Symmetric top with constant charge to mass ratio in a magnetic field

In summary, the conversation discusses the setup of a fixed frame and a body frame, as well as the euler angles of rotation. The assumption is made that the body frame can be oriented along the fixed ##\hat{\mathbf{e}}_3## axis, and expressions for the inertia tensor and angular velocity in the body frame are derived. From this, the lagrangian is found and equations for ##\dot{\phi}## and ##\dot{\psi}## are solved. The kinetic and potential energy are then put into a simplified form, and the question of whether the kinetic energy is constant is explored. The solution involves considering the torque on the magnetic moment of the top due to the magnetic field and relating it to the
  • #1
Wavefunction
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Homework Statement
Consider a symmetric top ##I_1=I_2\neq I_3## with constant charge to mass ratio ##\frac{q}{m}## and hence constant gyro magnetic ratio ##\gamma=\frac{q}{2m}##. As discussed in lecture, such an object will have Lagrangian:

$$L=T-V=T-\boldsymbol{\omega}_l\cdot\mathbf{L}$$

a) Show that the kinetic energy ##T## is constant and find the other constants of motion.

b) Under the assumption that ##\omega_l## is much less than the initial component of the angular velocity along the symmetry axis, obtain expressions for the frequency and amplitude of nutation and the average precession frequency.
Relevant Equations
$$T=\frac{I_1}{2}\Big(\dot{\theta}^2+\dot{\phi}^2\sin^2(\theta)\Big)+\frac{I_3}{2}\Big(\dot{\psi}+\dot{\phi}\cos(\theta)\Big)^2$$

$$\boldsymbol{\omega}_l=-\gamma\mathbf{B}$$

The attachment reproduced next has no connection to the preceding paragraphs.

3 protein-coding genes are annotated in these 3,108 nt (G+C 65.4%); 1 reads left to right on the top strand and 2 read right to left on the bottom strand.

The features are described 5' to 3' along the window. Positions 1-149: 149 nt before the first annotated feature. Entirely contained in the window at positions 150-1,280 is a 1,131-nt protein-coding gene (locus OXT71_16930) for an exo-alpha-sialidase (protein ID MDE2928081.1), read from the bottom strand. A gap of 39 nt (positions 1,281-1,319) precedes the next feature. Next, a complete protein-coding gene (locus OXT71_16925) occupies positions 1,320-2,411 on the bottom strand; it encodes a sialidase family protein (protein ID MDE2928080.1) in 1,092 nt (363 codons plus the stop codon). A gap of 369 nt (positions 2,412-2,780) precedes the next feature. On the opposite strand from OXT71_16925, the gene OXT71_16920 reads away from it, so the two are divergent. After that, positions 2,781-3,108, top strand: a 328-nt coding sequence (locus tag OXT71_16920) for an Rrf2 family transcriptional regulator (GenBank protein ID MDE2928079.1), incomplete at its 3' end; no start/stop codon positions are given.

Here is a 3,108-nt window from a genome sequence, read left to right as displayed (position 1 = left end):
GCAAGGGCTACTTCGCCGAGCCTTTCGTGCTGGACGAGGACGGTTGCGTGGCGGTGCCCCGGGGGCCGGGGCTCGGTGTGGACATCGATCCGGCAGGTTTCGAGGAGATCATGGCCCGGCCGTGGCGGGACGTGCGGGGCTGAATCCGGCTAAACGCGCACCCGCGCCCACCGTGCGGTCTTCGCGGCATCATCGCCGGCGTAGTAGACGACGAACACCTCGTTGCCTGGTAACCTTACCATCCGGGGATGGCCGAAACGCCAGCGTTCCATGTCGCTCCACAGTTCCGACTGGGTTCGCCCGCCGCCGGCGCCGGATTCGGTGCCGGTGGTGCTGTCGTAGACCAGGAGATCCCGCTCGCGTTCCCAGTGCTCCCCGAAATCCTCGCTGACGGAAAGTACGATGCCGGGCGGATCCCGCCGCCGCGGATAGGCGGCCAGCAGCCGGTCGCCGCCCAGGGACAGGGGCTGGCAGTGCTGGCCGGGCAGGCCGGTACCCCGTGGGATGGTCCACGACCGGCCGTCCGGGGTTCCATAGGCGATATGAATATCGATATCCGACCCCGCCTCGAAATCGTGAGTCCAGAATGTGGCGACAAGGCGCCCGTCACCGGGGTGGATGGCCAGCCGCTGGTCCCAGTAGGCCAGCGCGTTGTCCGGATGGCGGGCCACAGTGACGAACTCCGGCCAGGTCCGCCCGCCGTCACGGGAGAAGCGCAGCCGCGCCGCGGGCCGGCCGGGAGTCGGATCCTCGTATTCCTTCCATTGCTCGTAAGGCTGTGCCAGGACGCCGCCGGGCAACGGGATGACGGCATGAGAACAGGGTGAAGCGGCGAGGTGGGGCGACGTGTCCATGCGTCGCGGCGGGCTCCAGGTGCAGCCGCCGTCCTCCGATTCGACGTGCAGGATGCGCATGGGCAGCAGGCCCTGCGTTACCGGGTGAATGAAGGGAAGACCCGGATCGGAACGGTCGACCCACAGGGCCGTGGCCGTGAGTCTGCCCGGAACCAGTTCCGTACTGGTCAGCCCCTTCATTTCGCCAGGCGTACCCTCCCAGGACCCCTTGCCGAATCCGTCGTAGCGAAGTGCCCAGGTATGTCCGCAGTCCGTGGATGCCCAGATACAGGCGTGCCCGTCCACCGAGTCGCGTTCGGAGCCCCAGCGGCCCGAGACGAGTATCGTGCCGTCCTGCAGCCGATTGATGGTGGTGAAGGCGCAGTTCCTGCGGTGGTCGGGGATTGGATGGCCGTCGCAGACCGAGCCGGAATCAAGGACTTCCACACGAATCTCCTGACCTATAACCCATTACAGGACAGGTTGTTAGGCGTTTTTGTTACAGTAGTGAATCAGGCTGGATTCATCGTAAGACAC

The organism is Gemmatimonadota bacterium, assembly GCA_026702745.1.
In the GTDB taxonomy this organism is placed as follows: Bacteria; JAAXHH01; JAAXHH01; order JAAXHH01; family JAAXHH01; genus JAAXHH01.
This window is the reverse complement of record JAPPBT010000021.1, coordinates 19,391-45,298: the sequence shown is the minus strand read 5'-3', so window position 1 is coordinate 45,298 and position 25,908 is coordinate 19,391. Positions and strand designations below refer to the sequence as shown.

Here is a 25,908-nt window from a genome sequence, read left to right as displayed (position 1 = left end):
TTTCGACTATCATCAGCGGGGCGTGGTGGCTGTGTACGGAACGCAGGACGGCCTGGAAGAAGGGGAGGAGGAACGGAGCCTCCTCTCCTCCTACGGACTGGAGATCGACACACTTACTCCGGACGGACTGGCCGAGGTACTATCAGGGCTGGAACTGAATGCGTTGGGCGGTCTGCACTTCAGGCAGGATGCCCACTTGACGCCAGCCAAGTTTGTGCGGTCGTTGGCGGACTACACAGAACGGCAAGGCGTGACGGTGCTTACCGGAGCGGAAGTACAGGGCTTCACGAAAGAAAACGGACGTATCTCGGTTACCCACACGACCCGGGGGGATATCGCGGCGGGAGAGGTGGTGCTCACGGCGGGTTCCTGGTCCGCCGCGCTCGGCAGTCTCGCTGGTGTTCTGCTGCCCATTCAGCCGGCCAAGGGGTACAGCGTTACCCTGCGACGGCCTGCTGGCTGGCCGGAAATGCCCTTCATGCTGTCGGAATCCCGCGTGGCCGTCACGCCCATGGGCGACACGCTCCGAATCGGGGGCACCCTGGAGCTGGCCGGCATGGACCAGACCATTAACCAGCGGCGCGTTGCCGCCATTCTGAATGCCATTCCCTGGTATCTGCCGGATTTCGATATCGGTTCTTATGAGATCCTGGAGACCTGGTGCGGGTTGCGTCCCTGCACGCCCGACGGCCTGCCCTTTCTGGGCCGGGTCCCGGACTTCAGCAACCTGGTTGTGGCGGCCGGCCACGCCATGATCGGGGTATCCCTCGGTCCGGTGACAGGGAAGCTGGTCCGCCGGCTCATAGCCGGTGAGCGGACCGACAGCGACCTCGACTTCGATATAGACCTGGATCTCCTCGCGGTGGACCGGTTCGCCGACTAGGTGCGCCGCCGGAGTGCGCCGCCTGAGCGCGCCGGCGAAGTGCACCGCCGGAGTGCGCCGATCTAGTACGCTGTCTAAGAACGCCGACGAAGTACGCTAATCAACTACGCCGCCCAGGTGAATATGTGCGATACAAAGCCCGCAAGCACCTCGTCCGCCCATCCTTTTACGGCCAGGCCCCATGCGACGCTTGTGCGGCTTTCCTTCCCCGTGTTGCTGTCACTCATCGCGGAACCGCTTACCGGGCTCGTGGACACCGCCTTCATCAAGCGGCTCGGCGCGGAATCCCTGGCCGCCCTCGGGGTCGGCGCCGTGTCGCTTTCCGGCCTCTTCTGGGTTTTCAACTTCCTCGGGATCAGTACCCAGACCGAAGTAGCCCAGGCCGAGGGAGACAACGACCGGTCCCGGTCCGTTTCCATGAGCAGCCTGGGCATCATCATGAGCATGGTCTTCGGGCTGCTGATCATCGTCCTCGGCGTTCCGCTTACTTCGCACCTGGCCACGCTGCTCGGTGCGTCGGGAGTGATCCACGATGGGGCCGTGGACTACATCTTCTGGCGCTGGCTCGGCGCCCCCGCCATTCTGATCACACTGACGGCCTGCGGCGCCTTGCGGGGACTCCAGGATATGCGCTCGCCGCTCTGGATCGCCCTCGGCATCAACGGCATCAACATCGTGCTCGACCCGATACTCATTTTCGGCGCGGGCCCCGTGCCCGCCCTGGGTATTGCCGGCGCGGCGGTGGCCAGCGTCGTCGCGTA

$$V=-\gamma\mathbf{B}\cdot\mathbf{L}$$

$$\boldsymbol{\omega}=\dot{\phi}\hat{\mathbf{e}}_3+\dot{\theta}\hat{\boldsymbol{\rho}}_1+\dot{\psi}\hat{\mathbf{e}}'_3$$
Setup: Let ##\hat{\mathbf{e}}_1,\hat{\mathbf{e}}_2,\hat{\mathbf{e}}_3## be the basis of the fixed frame and ##\hat{\mathbf{e}}'_1,\hat{\mathbf{e}}'_2,\hat{\mathbf{e}}'_3## be the basis of the body frame. Furthermore, let ##\phi## be the angle of rotation about the ##\hat{\mathbf{e}}_3## axis, ##\theta## be the rotation about the ##\boldsymbol{\rho}_1## axis, and ##\psi## be the angle of rotation about the ##\hat{\mathbf{e}}_3'## axis (##\phi##, ##\theta##, and ##\psi## are euler angles)

Assumption 1: ##\mathbf{B}## can be oriented along the fixed ##\hat{\mathbf{e}}_3## axis; thus,

\begin{equation}
\mathbf{B}=B\hat{\mathbf{e}}_3
\end{equation}

which expressed in the basis of the body frame is

\begin{equation}
\mathbf{B}=B\sin(\theta)\sin(\psi)\hat{\mathbf{e}}'_1+B\sin(\theta)\cos(\psi)\hat{\mathbf{e}}'_1+B\cos(\theta)\hat{\mathbf{e}}'_3
\end{equation}

Assumption 2: I can express ##\mathbf{L}## in the body frame using the fact that in the body frame, the inertia tensor ##\mathbf{I}## becomes diagonal.

\begin{equation}
I=\begin{bmatrix}
I_1 & 0 & 0\\
0 & I_2 & 0\\
0 & 0 & I_3
\end{bmatrix}
\end{equation}

However, since ##I_1=I_2##, then this becomes

\begin{equation}
I=\begin{bmatrix}
I_1 & 0 & 0\\
0 & I_1 & 0\\
0 & 0 & I_3
\end{bmatrix}
\end{equation}

Additionally, ##\boldsymbol{\omega}## in the body frame is:

\begin{equation}
\boldsymbol{\omega}=\Big(\dot{\phi}\sin(\theta)\sin(\psi)+\dot{\theta}\cos(\psi)\Big)\hat{\mathbf{e}}'_1
+\Big(\dot{\phi}\sin(\theta)\cos(\psi)-\dot{\theta}\sin(\psi)\Big)\hat{\mathbf{e}}'_2
+\Big(\dot{\psi}+\dot{\phi}\cos(\theta)\Big)
\end{equation}

Which leads to ##\mathbf{L}## in the body frame being:

\begin{equation}
\begin{split}
\mathbf{L}=I_1\Big(\dot{\phi}\sin(\theta)\sin(\psi)+\dot{\theta}\cos(\psi)\Big)\hat{\mathbf{e}}'_1\\
+I_1\Big(\dot{\phi}\sin(\theta)\cos(\psi)-\dot{\theta}\sin(\psi)\Big)\hat{\mathbf{e}}'_2\\
+I_3\Big(\dot{\psi}+\dot{\phi}\cos(\theta)\Big)\hat{\mathbf{e}}'_3
\end{split}
\end{equation}

Furthermore, since ##V=-\gamma\mathbf{B}\cdot\mathbf{L}##

\begin{equation}
V=-\gamma B\Big(I_1\dot{\phi}\sin^2(\theta)+I_3\cos(\theta)(\dot{\psi}+\dot{\phi}\cos(\theta))\Big)
\end{equation}

Thus, the lagrangian is simply

\begin{equation}
\begin{split}